Why is `float` so much faster than `int` in this program?
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Thread: Why is `float` so much faster than `int` in this program?

  1. #1
    Join Date
    May 2017
    Posts
    1

    Why is `float` so much faster than `int` in this program?

    This simple program copy data from the array `xy` to `arr` and prints the time it takes
    Code:
        #include <stdio.h>
        #include <time.h>
        
        class Point
        {
        public:
        	float x, y;
        
        	Point() :x(0), y(0) {}
        	Point(float x, float y) : x(x), y(y) {}
        };
        
        int main()
        {
        	const size_t n = 99999999;
        	Point *arr = new Point[n];
        
        	float *xy = new float[2 * n];
        	for (size_t i = 0; i < 2 * n; i++)
        		xy[i] = (float)i;
        
        	clock_t start = clock();
        
        	for (size_t i = 0, j = 0; i < n; i++)
        	{
        		float x = xy[j++];
        		float y = xy[j++];
        		arr[i] = Point(x, y);
        	}
        
        	clock_t end = clock();
        
        	printf("time: %d\n", (end - start));
        
        	delete[] arr;
        	delete[] xy;
        
        	return 0;
        }

    It takes about 250 ms. If I change everything to `int`:
    Code:
        #include <stdio.h>
        #include <time.h>
        
        class Point
        {
        public:
        	int x, y;
        
        	Point() :x(0), y(0) {}
        	Point(int x, int y) : x(x), y(y) {}
        };
        
        int main()
        {
        	const size_t n = 99999999;
        	Point *arr = new Point[n];
        
        	int *xy = new int[2 * n];
        	for (size_t i = 0; i < 2 * n; i++)
        		xy[i] = (int)i;
        
        	clock_t start = clock();
        
        	for (size_t i = 0, j = 0; i < n; i++)
        	{
        		int x = xy[j++];
        		int y = xy[j++];
        		arr[i] = Point(x, y);
        	}
        
        	clock_t end = clock();
        
        	printf("time: %d\n", (end - start));
        
        	delete[] arr;
        	delete[] xy;
        
        	return 0;
        }
    it takes almost 3 times the time, around 700 ms. Why is there is a difference? I expected it to be the same because they are both 32 bits and there are no arithmetic operations involved.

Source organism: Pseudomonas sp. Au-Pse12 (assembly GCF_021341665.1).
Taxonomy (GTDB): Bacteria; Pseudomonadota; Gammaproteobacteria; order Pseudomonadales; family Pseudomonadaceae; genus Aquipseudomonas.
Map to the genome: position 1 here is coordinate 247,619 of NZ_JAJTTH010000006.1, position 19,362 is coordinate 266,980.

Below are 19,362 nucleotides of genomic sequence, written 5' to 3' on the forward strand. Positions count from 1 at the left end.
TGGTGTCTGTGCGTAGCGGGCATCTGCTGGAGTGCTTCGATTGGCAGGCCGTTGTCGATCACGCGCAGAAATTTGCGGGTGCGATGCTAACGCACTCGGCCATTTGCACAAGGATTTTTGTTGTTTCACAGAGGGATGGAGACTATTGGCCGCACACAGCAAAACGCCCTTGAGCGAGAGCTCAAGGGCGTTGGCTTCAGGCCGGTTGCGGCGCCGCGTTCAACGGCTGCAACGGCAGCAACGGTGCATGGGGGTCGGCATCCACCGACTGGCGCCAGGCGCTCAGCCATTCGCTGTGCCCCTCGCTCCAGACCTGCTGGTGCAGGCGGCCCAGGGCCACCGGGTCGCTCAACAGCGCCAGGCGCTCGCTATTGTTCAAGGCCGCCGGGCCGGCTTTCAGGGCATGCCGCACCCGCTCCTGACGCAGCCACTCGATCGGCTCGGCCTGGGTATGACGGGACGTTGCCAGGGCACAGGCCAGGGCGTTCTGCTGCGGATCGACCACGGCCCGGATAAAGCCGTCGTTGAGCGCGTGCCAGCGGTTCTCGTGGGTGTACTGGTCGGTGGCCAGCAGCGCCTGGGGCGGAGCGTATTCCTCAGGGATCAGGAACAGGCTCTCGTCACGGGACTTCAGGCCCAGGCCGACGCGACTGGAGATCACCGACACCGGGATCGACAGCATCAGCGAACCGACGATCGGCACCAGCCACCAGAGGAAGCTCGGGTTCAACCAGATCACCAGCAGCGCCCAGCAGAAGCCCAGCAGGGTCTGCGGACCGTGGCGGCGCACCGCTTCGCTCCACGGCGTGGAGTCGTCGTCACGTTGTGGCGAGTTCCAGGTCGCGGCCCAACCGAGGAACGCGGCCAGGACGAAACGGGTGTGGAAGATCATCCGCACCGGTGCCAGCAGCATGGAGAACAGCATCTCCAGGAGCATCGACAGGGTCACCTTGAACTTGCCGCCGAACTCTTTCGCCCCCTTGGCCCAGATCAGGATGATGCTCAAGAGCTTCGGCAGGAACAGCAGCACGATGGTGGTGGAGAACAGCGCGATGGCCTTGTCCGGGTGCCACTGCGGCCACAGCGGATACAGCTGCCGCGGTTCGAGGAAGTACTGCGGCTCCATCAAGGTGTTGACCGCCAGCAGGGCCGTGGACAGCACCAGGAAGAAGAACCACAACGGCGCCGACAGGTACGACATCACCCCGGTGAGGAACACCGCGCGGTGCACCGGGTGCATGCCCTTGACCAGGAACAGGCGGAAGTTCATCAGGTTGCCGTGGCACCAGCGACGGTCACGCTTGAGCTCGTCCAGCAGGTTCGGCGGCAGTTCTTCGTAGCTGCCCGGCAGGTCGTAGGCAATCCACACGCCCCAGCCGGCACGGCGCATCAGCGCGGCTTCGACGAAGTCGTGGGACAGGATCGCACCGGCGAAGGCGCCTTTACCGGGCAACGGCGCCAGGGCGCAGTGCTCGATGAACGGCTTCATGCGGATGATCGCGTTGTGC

I am using Visual Studio 2015, Configuration: Release x64. Processor: intel i7-4510U.

  2. #2
    Join Date
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    Armenia, Yerevan
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    700

    Re: Why is `float` so much faster than `int` in this program?

    I run the following code on a 32 bit processor, the timings are identical.

    Code:
    #include <stdio.h>
    #include <time.h>
    
    class PointInt
    {
    public:
    	int x, y;
    
    	PointInt() :x(0), y(0) {}
    	PointInt(float x, float y) : x(x), y(y) {}
    };
    
    class PointFloat
    {
    public:
    	float x, y;
    
    	PointFloat() :x(0), y(0) {}
    	PointFloat(int x, int y) : x(x), y(y) {}
    };
    
    int main()
    {
    	const size_t n = 10000000;
    	PointInt *arr1 = new PointInt[n];
    	PointFloat *arr2 = new PointFloat[n];
    
    	int *xy1 = new int[2 * n];
    	float *xy2 = new float[2 * n];
    
    	for (size_t i = 0; i < 2 * n; i++)
    		xy1[i] = (int)i, xy2[i] = (float)i;
    
    	clock_t start1 = clock();
    	for (size_t i = 0, j = 0; i < n; i++)
    	{
    		int x = xy1[j++];
    		int y = xy1[j++];
    		arr1[i] = PointInt(x, y);
    	}
    	clock_t end1 = clock();
    	printf("time: %d\n", (end1 - start1));
    
    	clock_t start2 = clock();
    
    	for (size_t i = 0, j = 0; i < n; i++)
    	{
    		float x = xy2[j++];
    		float y = xy2[j++];
    		arr2[i] = PointFloat(x, y);
    	}
    
    	clock_t end2 = clock();
    	printf("time: %d\n", (end2 - start2));
    
    	delete[] arr1;
    	delete[] xy1;
    	delete[] arr2;
    	delete[] xy2;
    
    	return 0;
    }
    Probably, this is caused due to more improved floating point command set of the 64 architecture.
    Last edited by AvDav; May 28th, 2017 at 02:22 AM. Reason: corrected

  3. #3
    2kaud's Avatar
    2kaud is offline Super Moderator Power Poster
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    Re: Why is `float` so much faster than `int` in this program?

    For the code in post #2 for my Windows 7 64 bit using VS2017 in release mode with full optimisations enabled